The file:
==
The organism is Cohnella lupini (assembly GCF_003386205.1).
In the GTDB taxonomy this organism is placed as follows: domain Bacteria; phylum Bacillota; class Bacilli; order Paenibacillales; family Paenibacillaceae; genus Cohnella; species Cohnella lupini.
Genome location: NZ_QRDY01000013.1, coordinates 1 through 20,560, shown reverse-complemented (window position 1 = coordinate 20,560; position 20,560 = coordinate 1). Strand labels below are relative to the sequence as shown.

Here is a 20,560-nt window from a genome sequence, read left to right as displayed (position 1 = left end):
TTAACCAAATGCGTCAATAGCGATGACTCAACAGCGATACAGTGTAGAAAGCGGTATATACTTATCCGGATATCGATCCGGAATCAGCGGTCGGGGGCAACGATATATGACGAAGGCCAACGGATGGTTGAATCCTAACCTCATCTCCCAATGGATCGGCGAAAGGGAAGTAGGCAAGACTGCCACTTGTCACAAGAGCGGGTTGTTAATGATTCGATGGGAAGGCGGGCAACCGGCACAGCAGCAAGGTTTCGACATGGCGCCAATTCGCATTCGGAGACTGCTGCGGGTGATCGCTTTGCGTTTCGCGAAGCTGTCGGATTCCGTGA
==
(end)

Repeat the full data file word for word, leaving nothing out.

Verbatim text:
The organism is Cohnella lupini (assembly GCF_003386205.1).
In the GTDB taxonomy this organism is placed as follows: domain Bacteria; phylum Bacillota; class Bacilli; order Paenibacillales; family Paenibacillaceae; genus Cohnella; species Cohnella lupini.
Genome location: NZ_QRDY01000013.1, coordinates 1 through 20,560, shown reverse-complemented (window position 1 = coordinate 20,560; position 20,560 = coordinate 1). Strand labels below are relative to the sequence as shown.

Here is a 20,560-nt window from a genome sequence, read left to right as displayed (position 1 = left end):
TTAACCAAATGCGTCAATAGCGATGACTCAACAGCGATACAGTGTAGAAAGCGGTATATACTTATCCGGATATCGATCCGGAATCAGCGGTCGGGGGCAACGATATATGACGAAGGCCAACGGATGGTTGAATCCTAACCTCATCTCCCAATGGATCGGCGAAAGGGAAGTAGGCAAGACTGCCACTTGTCACAAGAGCGGGTTGTTAATGATTCGATGGGAAGGCGGGCAACCGGCACAGCAGCAAGGTTTCGACATGGCGCCAATTCGCATTCGGAGACTGCTGCGGGTGATCGCTTTGCGTTTCGCGAAGCTGTCGGATTCCGTGA